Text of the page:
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Published: January 13th 2010
Today was the first day of school in Windhoek and the surrounding area. Our schools are located in Katatura which is just on the edge of the city of Windhoek. I am at Moses Garoeb Primary School. In the morning grades 1st, 5th, 6th, and 7th come and then in the afternoon are 2nd, 3rd, and 4th. They have to schedule school this way because they have so many kids and the 1st graders are just too tired if they come in the afternoon. This morning they had an assembly in which the students sang praise songs and the National anthem, a scripture was read and prayer. Then students were instructed to go to their classroom from the previous year. The teachers went and got their new class or sent those kids to their new classroom and teacher. For example, 6A, 6B, 6C, 6D, 6E were transferred accordingly to 7A, 7B, 7C, and 7D. They only have four 7th grade teachers so the entire day, the HODs (Heads of Departments) worked to divide 6E into all four 7th grade classes. Although I had a classroom of students at the beginning of the day, the list that was developed and finished by the end of the day contained many new students. As of right now, I will have 41 learners (students); 22 boys and 19 girls.
It took around 30 minutes for us to get our class and into our classroom. We did not have any chairs or desks so some of the learners were taken to get some out of a different building while others and I cleaned the room and dusted the set of shelves off. After we got the desks situated into groups of six and eight I went around the room and introduced myself to each learner individually.
My teacher had some business to take care of around the school so she introduced me to the class, gave it over to me and left the room. I was very nervous but was glad for the chance to stretch my teaching wings a bit right off the bat. I started by introducing myself again and writing my name on the board. I told them why I am here, where I am from and then opened it up for them to ask me questions. There were not many hands raised at first but slowly more and more had questions about my family, how many siblings I have, my parents’ names, how old I am, what sports I like, what I study, and where exactly Washington was. I answered most of them but also had them guess some of the answers in groups.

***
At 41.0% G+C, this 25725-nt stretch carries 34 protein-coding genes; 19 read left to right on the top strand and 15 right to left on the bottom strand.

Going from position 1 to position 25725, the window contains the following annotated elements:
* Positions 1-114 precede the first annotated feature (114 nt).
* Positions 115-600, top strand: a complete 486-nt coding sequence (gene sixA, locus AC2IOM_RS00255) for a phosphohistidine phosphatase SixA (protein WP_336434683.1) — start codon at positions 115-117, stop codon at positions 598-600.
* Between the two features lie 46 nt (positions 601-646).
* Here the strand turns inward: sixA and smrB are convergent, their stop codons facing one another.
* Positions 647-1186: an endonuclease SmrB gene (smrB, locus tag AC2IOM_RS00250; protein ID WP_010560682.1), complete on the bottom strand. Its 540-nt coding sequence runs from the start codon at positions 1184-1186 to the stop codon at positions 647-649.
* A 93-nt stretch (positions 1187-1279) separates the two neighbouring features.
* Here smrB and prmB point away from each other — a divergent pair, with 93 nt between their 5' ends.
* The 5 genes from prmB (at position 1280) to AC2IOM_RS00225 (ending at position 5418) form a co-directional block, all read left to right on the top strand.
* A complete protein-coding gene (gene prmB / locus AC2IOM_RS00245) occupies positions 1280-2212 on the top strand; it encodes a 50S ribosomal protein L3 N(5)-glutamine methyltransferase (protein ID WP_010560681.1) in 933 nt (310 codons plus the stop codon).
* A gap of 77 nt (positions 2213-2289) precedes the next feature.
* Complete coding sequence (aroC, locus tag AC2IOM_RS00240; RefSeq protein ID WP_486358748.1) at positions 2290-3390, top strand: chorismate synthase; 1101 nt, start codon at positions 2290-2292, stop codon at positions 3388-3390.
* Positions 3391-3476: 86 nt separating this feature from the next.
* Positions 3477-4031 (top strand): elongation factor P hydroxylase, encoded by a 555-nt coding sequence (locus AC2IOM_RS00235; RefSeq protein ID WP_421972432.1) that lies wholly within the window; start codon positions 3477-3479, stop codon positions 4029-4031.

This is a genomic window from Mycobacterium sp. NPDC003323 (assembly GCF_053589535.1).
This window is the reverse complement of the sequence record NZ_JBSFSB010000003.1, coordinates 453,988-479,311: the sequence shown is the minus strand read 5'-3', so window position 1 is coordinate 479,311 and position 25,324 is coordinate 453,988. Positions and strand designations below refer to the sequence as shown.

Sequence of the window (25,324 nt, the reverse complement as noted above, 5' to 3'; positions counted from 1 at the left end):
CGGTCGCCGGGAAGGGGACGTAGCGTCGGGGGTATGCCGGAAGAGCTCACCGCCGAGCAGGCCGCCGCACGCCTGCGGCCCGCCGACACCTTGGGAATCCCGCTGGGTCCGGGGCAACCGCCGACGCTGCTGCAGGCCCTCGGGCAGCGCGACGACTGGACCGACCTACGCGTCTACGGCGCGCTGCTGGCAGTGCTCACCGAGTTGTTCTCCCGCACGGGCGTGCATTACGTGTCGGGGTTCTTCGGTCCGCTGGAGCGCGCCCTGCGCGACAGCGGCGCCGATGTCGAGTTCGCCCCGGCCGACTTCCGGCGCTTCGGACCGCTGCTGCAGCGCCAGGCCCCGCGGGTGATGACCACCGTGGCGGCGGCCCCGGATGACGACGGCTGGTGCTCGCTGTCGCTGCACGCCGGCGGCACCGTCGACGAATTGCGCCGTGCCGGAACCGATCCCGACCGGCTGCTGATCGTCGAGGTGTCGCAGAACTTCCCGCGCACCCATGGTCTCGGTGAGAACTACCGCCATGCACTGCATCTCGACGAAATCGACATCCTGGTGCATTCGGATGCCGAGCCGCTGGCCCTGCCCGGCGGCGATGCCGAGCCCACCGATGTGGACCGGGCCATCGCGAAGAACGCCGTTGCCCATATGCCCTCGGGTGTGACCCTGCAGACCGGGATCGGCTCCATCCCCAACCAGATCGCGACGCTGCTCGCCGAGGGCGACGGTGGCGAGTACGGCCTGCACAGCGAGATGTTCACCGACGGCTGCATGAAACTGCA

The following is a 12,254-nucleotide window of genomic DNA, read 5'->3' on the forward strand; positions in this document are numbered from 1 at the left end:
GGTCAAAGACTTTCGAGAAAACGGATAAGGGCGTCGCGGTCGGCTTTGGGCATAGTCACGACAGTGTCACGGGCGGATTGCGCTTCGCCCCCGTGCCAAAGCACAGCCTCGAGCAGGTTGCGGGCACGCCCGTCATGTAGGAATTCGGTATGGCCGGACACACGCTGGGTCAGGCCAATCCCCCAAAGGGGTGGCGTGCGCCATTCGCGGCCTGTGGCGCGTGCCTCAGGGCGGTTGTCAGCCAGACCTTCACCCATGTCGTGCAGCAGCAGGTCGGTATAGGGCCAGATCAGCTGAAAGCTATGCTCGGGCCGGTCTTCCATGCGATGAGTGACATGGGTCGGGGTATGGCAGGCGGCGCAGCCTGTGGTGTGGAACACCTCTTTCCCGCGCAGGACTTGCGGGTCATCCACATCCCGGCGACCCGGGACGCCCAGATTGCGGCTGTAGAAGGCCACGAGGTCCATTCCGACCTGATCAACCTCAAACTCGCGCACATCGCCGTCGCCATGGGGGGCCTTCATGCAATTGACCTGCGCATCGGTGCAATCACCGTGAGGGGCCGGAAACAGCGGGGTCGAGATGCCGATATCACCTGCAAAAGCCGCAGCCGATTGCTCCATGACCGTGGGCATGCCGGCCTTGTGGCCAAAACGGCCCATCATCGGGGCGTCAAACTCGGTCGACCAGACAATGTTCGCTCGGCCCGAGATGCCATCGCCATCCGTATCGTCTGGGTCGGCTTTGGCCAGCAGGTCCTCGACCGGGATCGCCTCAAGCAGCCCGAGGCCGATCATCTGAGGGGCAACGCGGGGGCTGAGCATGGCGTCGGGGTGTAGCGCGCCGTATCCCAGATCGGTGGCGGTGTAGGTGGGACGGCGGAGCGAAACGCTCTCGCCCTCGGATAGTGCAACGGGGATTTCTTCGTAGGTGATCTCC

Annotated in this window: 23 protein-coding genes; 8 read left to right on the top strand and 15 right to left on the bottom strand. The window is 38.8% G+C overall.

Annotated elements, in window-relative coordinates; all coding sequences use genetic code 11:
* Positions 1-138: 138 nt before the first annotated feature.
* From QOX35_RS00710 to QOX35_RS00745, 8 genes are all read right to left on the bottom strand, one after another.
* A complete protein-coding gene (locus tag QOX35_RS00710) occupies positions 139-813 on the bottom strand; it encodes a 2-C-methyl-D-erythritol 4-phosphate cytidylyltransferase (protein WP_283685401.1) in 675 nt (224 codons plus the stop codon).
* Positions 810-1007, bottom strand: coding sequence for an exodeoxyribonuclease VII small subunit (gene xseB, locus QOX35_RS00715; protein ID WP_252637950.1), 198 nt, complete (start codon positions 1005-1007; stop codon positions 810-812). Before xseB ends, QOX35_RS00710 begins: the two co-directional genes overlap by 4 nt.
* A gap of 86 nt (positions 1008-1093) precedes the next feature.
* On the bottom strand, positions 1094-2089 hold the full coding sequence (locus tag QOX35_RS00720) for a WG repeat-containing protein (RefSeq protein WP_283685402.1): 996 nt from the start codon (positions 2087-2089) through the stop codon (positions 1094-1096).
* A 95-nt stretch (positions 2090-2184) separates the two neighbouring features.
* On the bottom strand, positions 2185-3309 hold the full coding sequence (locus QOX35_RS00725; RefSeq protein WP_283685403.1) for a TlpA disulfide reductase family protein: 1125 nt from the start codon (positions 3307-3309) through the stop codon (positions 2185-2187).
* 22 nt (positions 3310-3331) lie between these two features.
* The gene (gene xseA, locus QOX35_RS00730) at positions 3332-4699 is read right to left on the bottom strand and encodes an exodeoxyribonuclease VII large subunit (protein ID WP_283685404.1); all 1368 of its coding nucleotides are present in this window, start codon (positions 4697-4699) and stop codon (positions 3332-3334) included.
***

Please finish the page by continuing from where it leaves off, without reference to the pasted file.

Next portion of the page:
I wanted to hear their names again so I had them stand up and share their name and their favorite subject. It was a wide range from different languages to English, to Math, to Social and Natural Sciences. When they asked about Washington, I drew a very rough map of the United States so that they had an idea of the location and from there we moved south and ended up listing as many South American countries as we could as a group. I am very excited to get started at this school and with these students. They seem very eager to learn from me and I know that I will learn many lessons from them that will be with me forever.
Tomorrow we are headed up to the Northern region of the country. We will be going to Opuwo where there are tent schools for the Nomadic tribes in that area and then we will be going through Etoscha National Park where we hope to see lots of animals and take a ton of pictures. I also hope to do some shopping on this particular excursion as there are street vendors along the way. We even learned some new Otjiherero words and phrases that we may be able to use: Good morning Wa penduka nawa, Thank you Okuhepa, Goodbye/See you later Kara. We will be coming back on Monday and then back to school on Tuesday! So until then…Kara!
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